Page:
It is quite critical for us not to wallow in the disappointments of the previous year as we surge into 2019. Disappointments harbours sadness, anger, anxiety and resentment which are cardinal features of most mental health problems. Depression and suicides are problems that most often than not are linked to failure to deal effectively with disappointments and failures. A good lesson can be of Nelson Mandela’s life in relation to prison sentence. Mandla Langa wrote about Mandela that; “prison, a place of punishment, instead became a place where he was able to find himself.

A place where he could think, indulging in the one thing that gave him a sense of self.” Mandela displayed immense fortitude; we can all borrow a leaf and make the best out of our circumstances and effectively deal with adversity.

Let us convey optimism in all aspects of life. We can continue with exercise, good adequate nutrition, self-love and financial management as those are some of the basic foundations for positive mental health. There is no health without mental health thus I implore everyone to prioritise mental health in 2019!

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Mental Health Series

THE MENTAL HEALTH SERIES

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It is an open fact that people diagnosed with mental disorders sufferers a raw deal. Their rights are trampled upon willy-nilly and they as a result are subjected to human rights abuses, rampant stigma and discrimination!

The UN Human Rights office observes that people diagnosed with mental health conditions experience higher rates of poor physical health largely because of stigma and discrimination. Because of their prevailing mental health, their physical health is often neglected. We need to avail health services to all despite mental illness diagnosis!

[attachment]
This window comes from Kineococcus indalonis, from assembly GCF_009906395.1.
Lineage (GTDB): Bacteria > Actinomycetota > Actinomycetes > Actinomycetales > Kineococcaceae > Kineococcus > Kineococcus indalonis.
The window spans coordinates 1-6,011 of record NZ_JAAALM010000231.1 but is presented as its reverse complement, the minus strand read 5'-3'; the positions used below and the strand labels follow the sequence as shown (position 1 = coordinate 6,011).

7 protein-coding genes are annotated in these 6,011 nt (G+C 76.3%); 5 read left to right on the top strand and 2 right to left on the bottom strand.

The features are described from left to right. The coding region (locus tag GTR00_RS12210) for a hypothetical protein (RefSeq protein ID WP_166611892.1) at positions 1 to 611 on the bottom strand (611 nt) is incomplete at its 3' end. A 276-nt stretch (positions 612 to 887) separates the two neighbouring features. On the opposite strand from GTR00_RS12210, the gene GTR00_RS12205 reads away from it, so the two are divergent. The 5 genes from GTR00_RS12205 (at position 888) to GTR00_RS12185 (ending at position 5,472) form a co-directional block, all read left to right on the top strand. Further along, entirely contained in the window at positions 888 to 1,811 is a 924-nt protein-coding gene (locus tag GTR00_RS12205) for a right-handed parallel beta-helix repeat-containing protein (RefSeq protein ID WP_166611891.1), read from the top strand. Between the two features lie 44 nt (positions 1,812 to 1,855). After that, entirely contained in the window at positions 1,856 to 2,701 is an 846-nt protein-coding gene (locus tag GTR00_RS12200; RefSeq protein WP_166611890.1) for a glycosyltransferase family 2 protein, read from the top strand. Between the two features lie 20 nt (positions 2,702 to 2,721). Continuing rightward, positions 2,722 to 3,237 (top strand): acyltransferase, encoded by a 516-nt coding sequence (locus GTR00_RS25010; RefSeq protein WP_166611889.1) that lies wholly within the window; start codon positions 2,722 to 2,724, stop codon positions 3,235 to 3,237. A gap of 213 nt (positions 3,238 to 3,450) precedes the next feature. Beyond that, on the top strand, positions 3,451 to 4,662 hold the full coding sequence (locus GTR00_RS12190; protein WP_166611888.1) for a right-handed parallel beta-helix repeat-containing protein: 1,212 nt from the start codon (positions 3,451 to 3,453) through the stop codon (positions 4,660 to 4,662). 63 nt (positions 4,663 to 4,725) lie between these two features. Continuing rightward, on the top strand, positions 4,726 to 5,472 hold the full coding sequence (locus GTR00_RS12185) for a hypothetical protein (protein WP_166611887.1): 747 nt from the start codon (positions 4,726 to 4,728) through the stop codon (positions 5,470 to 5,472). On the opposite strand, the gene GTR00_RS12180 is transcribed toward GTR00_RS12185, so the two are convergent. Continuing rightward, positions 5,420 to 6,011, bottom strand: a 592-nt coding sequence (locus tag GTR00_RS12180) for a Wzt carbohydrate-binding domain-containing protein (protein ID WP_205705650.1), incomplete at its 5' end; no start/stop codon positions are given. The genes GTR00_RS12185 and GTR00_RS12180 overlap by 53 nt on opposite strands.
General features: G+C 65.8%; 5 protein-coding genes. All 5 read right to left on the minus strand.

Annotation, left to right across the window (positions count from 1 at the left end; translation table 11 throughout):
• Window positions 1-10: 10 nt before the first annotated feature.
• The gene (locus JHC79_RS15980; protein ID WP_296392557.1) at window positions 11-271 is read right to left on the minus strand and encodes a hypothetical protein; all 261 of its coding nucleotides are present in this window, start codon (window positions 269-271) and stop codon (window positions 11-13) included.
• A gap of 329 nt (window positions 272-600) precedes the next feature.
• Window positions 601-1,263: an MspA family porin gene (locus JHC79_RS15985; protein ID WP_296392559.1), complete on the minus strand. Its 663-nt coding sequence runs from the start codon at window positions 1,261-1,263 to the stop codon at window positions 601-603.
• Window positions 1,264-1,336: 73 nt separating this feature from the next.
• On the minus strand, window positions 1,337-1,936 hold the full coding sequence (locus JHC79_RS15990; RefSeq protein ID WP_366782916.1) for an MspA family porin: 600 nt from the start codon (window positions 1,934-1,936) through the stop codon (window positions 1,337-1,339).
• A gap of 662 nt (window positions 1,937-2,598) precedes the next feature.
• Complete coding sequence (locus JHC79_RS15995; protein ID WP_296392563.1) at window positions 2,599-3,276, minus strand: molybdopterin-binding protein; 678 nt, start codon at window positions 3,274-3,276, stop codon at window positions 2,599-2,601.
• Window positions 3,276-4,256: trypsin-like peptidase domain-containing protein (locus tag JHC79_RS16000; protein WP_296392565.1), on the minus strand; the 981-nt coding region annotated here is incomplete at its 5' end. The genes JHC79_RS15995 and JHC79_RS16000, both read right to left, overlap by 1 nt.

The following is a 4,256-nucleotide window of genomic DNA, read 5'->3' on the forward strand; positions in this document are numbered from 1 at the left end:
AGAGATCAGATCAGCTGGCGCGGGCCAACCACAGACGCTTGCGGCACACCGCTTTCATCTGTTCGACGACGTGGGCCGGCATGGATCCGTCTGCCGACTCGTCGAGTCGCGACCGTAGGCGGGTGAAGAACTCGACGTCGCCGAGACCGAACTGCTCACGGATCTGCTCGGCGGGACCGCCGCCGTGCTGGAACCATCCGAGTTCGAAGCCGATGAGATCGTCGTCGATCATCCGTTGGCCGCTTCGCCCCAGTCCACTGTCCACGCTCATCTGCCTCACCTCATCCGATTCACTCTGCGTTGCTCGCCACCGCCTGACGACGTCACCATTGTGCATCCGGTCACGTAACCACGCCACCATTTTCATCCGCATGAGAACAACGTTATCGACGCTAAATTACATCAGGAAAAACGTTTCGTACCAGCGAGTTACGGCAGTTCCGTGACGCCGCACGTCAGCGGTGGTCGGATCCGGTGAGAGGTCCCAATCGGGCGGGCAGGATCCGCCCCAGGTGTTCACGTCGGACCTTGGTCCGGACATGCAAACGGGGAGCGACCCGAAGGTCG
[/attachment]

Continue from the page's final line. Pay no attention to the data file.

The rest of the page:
People diagnosed with mental disorders are often deemed to be unable to take rational decisions which makes unruly individuals to trample on their rights by taking decisions on their behalf. We unceremoniously dismiss those diagnosed with mental illness from work on the basis of illness and not ability. It must be noted that mental health conditions differs and most individuals can take rational decisions. Those diagnosed with mental health conditions can be fully employed, vote and play a meaningful role in the community!

Those with mental health conditions are denied education on account of illness. We have quite a number of individuals diagnosed with mental health conditions who have been successful in their studies!

Most admissions to mental health institutions admissions are unjustifiable as some relatives manufacture stories for them to be admitted. The reasons may be that they want to go for holidays or even not wanting friends to see that they have someone with mental illness during weddings. This is grossly unfair! The following can help enforce human rights towards those diagnosed with mental disorders; Having a mental policy and legislative framework that promotes human rights and dignity(A good thing is the current Mental health Act is undergoing review to align with human rights) There is need to break the barricade of human rights abuse by bringing perpetrators to book.

Stigma is an enabler to human rights abuses and must be stopped! People with mental disorders deservedly have human rights too, uplifting their rights augurs well for their mental health!